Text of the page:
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What Does It Mean To Be A "Sundance Rock Star"?

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by Eric Kohn
December 1, 2011 8:35 PM
5 Comments
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Sundance

That's the question I asked myself shortly after assembling the gallery of filmmakers featured in several recent Indiewire articles about the festival's upcoming lineup. The term sprang to mind because I immediately started compiling a list of notable directors in this year's program. The myth of the Sundance breakout tends to dominate the festival's reputation, just as the usual cast of acclaimed auteurs usually define Cannes.

However, Sundance has its own roster of regulars precisely because it discovers a lot of emerging talent. It's also commonplace to dismiss Sundance for favoring red carpet glamour, which is sometimes merited when the movie associated with said carpet utterly blows. But the truth is that Sundance can and does attract first-rate filmmakers, both from its so-called "family" and beyond--from the Duplass and Zellner brothers to So Young Kim and Quentin Dupieux. Does that mean that they'll deliver? Well, that's a different question we'll have to wait until next month to answer. Needless to say, just because you're a rock star doesn't mean you can always rock out. 

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5 Comments

  • Eric | December 5, 2011 10:31 AMReply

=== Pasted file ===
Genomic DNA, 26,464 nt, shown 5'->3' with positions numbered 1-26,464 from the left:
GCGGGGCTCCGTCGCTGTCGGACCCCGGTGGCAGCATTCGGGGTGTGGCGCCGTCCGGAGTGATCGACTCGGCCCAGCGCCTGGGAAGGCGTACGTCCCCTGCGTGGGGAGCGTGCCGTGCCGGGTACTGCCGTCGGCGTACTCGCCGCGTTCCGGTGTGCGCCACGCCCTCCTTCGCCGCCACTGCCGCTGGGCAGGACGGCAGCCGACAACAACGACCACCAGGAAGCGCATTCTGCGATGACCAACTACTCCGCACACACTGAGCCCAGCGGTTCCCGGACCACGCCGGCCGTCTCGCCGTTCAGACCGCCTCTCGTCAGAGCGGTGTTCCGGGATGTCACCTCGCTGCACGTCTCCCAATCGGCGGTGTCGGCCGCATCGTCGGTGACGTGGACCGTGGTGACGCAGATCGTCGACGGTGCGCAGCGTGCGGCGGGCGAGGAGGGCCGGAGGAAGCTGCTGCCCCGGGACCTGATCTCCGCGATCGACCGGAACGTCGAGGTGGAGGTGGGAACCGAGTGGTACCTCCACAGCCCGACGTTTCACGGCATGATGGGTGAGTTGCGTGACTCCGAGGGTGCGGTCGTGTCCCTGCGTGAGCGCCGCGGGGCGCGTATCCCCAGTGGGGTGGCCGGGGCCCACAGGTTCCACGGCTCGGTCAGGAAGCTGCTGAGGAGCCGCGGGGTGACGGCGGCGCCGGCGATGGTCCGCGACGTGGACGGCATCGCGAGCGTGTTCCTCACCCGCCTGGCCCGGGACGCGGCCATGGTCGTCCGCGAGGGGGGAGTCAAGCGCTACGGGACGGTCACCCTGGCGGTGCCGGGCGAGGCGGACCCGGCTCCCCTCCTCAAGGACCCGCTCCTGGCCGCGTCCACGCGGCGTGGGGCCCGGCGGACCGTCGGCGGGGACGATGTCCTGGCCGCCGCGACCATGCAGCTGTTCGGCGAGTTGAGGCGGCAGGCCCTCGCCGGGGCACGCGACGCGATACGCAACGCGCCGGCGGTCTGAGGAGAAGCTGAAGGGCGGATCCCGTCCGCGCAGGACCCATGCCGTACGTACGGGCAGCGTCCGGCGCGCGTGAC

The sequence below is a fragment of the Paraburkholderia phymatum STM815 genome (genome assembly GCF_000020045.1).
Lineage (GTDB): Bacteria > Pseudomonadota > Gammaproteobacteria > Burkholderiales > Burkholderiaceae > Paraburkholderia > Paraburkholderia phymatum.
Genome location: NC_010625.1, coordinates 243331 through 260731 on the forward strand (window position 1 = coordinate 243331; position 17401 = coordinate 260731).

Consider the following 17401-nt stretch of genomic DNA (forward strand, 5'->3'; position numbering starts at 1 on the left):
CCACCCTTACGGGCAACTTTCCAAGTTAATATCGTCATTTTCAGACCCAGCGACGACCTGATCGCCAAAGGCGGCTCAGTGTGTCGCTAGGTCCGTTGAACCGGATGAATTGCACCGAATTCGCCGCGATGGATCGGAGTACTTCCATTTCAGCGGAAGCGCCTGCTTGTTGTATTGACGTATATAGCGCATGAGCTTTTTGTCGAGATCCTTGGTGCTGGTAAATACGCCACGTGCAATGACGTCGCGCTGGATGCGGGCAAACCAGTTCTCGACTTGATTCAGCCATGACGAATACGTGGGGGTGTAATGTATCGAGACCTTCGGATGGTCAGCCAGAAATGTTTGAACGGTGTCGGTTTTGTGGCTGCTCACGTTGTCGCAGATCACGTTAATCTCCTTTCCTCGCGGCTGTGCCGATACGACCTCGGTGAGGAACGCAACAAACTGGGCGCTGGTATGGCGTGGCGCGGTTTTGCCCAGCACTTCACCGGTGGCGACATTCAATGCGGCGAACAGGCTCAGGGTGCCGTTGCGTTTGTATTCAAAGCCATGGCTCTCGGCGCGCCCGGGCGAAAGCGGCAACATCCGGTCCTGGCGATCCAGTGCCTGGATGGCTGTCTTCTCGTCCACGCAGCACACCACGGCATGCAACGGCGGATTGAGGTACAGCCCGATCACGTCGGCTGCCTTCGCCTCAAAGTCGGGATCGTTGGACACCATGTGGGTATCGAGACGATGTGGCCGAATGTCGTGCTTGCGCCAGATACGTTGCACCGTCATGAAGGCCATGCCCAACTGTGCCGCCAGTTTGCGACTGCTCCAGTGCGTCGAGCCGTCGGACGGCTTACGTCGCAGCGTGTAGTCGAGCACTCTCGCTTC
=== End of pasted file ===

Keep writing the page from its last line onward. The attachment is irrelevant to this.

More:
Chaz: I'm not saying that the festival lineup is mandated by said friendships, but rather that, because many of these filmmakers have played Sundance in the past, they are naturally friendly with its programmers. And I don't think anything is wrong with that. I also firmly believe that, while most festival programmers actively program bad movies for various reasons, they also (at least at this festival) don't accept anything solely based on existing relationships. So it's not JUST the friendship that counts, nor do you need that friendship to get into Sundance. I think it's more that the friendship happens as a natural result of getting into the festival.

  • chaz | December 5, 2011 11:04 AM

    I think you protest a little too much. At a festival where celebrity films already consume programming space which unknowns consider priceless, it's a little strange to be told that these friendships are inevitable and that they don't in slightest affect programming decisions, that the filmmakers and the producers who are back year after year are just better than everybody else. Maybe there are, but that's all the more reason to keep everyone at arm's length. And if you really believe that Sundance doesn't accept anything based on existing relationships, I have a bridge a sell.

  • nancy olmez | December 2, 2011 10:59 AMReply

    It means your friends with Trevor Groth usually

  • chaz | December 5, 2011 9:45 AM

    I can't speak to Trevor Groth's conduct or his relationships, he may be a model of probity and disinterested programming for all I know, but it would be entirely inappropriate and unethical for any festival director to maintain friendships with festival applicants, either directors or producers. That Mr. Kohn sees nothing wrong if the films and the friendships go "hand in hand" (see his response below) is remarkable. This is rather like the other story in indiewire, which finds Scott Rudin and Dave Denby corresponding on a first-name basis, and nobody thinks twice about how inappropriate this kind of relationship is.

  • Eric Kohn | December 2, 2011 3:59 PM

    Nancy, I'm not crazy about these kind of hit-and-run observations. Is the implication that Groth only invites people he likes? And does that invalidate the work of the filmmakers in question? If Groth likes the movies these people make, so what if he's also friends with them? Don't those two things go hand in hand?

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